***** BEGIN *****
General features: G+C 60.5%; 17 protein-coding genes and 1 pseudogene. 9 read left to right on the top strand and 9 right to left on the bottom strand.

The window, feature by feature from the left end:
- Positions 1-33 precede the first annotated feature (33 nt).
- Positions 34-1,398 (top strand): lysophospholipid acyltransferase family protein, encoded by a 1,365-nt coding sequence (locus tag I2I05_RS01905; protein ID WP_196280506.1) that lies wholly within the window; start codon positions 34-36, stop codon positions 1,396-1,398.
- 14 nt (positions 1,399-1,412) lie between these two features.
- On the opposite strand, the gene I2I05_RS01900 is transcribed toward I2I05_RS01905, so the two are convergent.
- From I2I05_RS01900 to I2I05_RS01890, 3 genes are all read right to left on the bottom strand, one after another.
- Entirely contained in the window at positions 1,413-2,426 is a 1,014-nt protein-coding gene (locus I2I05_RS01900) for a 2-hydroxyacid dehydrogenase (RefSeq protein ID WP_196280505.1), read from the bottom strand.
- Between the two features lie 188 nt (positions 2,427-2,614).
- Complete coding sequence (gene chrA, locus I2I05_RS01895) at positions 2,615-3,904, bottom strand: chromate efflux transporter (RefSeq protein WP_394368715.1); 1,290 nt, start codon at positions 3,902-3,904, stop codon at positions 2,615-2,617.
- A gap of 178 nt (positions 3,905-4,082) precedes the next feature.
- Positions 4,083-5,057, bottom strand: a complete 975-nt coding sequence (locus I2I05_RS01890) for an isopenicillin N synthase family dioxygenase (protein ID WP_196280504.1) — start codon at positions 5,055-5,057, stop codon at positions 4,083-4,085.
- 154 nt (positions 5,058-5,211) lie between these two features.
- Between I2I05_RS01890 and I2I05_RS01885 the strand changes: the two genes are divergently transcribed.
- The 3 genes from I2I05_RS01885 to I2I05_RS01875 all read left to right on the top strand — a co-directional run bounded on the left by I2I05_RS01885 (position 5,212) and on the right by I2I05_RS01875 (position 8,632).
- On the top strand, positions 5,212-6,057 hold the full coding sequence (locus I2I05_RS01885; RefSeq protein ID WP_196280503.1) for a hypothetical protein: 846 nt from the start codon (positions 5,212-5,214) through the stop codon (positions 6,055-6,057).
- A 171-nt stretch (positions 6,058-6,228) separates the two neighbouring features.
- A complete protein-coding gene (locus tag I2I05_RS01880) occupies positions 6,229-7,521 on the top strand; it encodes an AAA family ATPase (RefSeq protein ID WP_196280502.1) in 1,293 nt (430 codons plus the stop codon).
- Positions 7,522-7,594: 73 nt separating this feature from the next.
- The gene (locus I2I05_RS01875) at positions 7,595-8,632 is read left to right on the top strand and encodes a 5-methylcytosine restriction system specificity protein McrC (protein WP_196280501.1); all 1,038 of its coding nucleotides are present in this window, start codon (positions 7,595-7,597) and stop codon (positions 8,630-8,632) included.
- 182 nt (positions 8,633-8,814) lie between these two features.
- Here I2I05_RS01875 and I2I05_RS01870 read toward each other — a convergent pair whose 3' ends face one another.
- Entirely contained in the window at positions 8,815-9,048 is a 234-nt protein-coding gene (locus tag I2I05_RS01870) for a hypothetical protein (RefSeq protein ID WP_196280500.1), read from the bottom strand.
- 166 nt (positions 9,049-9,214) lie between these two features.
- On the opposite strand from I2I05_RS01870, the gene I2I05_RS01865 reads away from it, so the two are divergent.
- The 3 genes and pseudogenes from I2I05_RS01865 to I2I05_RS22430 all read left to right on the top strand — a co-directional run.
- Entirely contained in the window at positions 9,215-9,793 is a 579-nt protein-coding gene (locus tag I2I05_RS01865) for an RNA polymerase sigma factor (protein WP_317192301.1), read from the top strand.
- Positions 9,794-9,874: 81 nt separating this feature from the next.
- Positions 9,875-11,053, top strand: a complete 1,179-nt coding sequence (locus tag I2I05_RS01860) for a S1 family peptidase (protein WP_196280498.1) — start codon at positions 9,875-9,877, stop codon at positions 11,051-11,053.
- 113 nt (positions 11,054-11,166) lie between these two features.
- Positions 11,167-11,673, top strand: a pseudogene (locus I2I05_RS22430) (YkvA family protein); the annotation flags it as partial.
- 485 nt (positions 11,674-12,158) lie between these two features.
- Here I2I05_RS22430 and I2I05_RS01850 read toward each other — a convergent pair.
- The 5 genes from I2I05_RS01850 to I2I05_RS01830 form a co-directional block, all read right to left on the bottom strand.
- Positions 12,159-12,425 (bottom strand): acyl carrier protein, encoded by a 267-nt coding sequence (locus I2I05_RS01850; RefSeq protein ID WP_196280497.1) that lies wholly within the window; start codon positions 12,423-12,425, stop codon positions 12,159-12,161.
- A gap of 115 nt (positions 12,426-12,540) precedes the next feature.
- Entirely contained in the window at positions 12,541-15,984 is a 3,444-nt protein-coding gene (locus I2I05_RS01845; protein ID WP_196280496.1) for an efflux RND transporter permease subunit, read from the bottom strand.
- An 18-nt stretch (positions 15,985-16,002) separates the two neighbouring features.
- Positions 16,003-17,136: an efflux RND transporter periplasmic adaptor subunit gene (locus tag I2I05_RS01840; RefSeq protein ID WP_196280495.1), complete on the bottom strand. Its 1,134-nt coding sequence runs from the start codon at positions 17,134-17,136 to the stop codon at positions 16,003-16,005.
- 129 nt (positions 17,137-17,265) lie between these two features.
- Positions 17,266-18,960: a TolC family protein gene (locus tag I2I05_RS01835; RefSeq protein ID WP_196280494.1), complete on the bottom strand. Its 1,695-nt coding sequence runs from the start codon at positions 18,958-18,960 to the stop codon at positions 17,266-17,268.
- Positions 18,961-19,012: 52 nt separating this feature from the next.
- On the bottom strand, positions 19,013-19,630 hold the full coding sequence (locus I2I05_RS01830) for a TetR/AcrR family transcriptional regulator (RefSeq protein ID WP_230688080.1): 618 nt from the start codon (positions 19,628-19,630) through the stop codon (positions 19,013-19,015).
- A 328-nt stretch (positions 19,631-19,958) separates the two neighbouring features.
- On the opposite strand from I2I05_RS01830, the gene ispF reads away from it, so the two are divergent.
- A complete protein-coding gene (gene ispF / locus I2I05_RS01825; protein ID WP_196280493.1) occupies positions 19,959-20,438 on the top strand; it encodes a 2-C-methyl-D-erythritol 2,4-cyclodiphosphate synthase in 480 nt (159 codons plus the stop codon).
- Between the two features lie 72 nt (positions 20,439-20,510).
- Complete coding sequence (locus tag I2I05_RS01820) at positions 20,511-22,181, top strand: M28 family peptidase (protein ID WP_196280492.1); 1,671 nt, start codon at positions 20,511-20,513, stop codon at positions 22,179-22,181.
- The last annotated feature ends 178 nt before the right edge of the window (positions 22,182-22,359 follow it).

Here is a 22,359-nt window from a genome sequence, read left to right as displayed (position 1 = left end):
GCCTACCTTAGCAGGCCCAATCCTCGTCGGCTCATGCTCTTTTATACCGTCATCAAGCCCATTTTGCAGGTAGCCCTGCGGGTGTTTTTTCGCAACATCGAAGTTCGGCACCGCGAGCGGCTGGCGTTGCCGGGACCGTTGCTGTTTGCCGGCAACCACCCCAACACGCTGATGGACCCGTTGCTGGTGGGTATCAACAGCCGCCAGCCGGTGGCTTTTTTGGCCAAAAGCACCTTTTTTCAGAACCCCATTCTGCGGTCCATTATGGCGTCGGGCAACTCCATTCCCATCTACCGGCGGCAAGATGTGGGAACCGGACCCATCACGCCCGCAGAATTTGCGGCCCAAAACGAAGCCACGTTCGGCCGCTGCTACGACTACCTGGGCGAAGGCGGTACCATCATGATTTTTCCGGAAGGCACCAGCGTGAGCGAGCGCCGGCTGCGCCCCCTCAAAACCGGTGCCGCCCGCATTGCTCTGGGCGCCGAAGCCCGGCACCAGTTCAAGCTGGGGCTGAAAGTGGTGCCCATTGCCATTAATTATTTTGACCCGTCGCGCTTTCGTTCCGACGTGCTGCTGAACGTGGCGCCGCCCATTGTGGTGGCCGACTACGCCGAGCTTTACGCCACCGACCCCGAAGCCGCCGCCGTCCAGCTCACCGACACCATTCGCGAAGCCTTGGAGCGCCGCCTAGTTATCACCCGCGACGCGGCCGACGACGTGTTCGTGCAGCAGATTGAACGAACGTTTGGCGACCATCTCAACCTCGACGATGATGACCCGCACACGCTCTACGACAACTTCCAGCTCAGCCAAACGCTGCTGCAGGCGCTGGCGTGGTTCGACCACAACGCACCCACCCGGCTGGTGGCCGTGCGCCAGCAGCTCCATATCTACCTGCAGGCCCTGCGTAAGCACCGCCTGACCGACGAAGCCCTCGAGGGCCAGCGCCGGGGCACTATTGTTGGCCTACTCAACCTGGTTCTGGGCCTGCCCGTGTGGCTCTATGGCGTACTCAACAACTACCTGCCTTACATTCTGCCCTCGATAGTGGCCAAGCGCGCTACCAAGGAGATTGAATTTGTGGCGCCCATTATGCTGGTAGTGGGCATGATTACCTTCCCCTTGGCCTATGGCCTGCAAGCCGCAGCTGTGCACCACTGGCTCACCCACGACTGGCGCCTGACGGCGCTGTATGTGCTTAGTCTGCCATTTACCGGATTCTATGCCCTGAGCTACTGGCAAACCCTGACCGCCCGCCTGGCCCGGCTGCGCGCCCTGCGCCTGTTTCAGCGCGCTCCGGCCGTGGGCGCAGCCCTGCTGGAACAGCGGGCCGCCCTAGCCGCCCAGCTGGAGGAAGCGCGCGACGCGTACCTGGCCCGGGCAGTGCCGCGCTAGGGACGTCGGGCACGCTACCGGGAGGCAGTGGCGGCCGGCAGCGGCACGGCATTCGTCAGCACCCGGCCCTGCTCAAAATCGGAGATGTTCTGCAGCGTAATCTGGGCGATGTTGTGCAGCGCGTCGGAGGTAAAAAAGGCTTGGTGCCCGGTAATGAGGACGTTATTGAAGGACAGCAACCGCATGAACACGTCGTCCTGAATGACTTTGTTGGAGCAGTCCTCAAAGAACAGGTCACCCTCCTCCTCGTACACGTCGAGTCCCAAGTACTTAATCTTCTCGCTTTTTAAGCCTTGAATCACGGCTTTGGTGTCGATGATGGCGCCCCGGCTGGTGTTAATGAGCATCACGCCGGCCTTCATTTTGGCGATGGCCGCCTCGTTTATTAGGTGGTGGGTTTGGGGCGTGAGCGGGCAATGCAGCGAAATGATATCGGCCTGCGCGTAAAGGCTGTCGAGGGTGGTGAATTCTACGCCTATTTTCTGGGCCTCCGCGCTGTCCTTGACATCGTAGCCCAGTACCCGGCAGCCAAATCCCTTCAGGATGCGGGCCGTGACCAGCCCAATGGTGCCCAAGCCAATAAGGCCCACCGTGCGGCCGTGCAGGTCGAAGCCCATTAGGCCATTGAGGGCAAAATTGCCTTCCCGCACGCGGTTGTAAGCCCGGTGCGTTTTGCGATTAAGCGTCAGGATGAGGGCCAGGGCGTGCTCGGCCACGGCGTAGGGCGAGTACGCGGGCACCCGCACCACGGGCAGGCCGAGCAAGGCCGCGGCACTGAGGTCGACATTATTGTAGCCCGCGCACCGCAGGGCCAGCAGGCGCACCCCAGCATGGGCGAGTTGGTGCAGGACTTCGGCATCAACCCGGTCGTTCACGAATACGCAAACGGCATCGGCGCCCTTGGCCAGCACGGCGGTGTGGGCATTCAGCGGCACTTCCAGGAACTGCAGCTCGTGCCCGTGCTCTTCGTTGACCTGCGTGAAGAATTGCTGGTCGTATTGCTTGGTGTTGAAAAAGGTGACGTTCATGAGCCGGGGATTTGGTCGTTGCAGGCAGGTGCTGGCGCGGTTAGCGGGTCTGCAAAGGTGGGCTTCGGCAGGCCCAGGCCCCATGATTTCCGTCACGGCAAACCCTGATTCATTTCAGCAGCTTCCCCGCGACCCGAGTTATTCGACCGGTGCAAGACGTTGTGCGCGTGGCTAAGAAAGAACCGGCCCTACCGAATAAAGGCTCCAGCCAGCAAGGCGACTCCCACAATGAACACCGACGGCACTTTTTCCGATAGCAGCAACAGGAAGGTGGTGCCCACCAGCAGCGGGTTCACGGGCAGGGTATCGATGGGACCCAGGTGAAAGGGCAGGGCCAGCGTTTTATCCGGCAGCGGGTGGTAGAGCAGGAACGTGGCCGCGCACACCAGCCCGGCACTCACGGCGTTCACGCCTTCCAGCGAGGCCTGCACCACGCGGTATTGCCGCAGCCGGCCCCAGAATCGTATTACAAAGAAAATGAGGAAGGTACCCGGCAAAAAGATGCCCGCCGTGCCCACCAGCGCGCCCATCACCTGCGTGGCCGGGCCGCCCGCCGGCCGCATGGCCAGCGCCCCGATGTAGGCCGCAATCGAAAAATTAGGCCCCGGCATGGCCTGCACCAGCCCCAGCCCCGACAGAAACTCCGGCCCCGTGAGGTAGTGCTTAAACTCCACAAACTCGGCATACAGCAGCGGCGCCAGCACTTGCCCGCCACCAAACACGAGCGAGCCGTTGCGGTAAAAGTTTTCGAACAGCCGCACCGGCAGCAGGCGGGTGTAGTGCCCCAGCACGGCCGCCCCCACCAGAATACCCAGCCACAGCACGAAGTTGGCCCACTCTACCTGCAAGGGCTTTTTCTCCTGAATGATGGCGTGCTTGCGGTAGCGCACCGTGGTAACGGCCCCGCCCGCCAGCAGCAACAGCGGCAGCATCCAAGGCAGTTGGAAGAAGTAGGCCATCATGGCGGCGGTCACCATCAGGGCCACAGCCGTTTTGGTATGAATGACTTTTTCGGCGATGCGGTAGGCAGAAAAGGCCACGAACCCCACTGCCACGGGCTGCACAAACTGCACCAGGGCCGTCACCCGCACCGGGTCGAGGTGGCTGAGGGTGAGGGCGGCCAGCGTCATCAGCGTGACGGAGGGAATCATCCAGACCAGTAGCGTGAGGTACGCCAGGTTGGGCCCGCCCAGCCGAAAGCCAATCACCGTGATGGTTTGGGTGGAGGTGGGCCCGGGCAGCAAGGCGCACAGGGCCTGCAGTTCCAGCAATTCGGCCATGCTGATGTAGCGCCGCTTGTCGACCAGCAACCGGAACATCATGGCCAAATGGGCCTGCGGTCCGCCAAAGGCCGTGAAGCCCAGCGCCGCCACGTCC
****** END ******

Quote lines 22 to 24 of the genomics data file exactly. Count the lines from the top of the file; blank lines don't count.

- Here I2I05_RS01875 and I2I05_RS01870 read toward each other — a convergent pair whose 3' ends face one another.
- Entirely contained in the window at positions 8,815-9,048 is a 234-nt protein-coding gene (locus tag I2I05_RS01870) for a hypothetical protein (RefSeq protein ID WP_196280500.1), read from the bottom strand.
- 166 nt (positions 9,049-9,214) lie between these two features.